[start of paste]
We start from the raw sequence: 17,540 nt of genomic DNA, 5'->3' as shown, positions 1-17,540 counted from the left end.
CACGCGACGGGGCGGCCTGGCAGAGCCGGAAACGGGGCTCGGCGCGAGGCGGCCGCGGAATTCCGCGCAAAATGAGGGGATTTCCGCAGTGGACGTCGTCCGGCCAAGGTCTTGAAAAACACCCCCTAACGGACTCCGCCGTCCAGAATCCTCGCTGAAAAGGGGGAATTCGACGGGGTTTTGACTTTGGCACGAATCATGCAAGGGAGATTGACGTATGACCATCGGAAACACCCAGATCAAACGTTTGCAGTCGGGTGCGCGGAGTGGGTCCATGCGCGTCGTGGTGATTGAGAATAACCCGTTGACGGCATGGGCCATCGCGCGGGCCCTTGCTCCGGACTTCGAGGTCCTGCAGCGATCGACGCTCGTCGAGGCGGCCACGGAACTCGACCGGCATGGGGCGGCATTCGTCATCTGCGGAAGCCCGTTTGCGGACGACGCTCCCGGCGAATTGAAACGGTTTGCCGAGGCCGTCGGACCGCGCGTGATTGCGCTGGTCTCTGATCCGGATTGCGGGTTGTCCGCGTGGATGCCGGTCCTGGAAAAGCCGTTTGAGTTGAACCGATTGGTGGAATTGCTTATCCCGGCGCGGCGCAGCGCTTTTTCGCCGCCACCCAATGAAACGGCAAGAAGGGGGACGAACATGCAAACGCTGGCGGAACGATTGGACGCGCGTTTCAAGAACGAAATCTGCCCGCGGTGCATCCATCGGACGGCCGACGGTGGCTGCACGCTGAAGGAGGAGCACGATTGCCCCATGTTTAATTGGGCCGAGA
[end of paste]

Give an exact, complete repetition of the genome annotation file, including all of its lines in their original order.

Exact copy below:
We start from the raw sequence: 17,540 nt of genomic DNA, 5'->3' as shown, positions 1-17,540 counted from the left end.
CACGCGACGGGGCGGCCTGGCAGAGCCGGAAACGGGGCTCGGCGCGAGGCGGCCGCGGAATTCCGCGCAAAATGAGGGGATTTCCGCAGTGGACGTCGTCCGGCCAAGGTCTTGAAAAACACCCCCTAACGGACTCCGCCGTCCAGAATCCTCGCTGAAAAGGGGGAATTCGACGGGGTTTTGACTTTGGCACGAATCATGCAAGGGAGATTGACGTATGACCATCGGAAACACCCAGATCAAACGTTTGCAGTCGGGTGCGCGGAGTGGGTCCATGCGCGTCGTGGTGATTGAGAATAACCCGTTGACGGCATGGGCCATCGCGCGGGCCCTTGCTCCGGACTTCGAGGTCCTGCAGCGATCGACGCTCGTCGAGGCGGCCACGGAACTCGACCGGCATGGGGCGGCATTCGTCATCTGCGGAAGCCCGTTTGCGGACGACGCTCCCGGCGAATTGAAACGGTTTGCCGAGGCCGTCGGACCGCGCGTGATTGCGCTGGTCTCTGATCCGGATTGCGGGTTGTCCGCGTGGATGCCGGTCCTGGAAAAGCCGTTTGAGTTGAACCGATTGGTGGAATTGCTTATCCCGGCGCGGCGCAGCGCTTTTTCGCCGCCACCCAATGAAACGGCAAGAAGGGGGACGAACATGCAAACGCTGGCGGAACGATTGGACGCGCGTTTCAAGAACGAAATCTGCCCGCGGTGCATCCATCGGACGGCCGACGGTGGCTGCACGCTGAAGGAGGAGCACGATTGCCCCATGTTTAATTGGGCCGAGA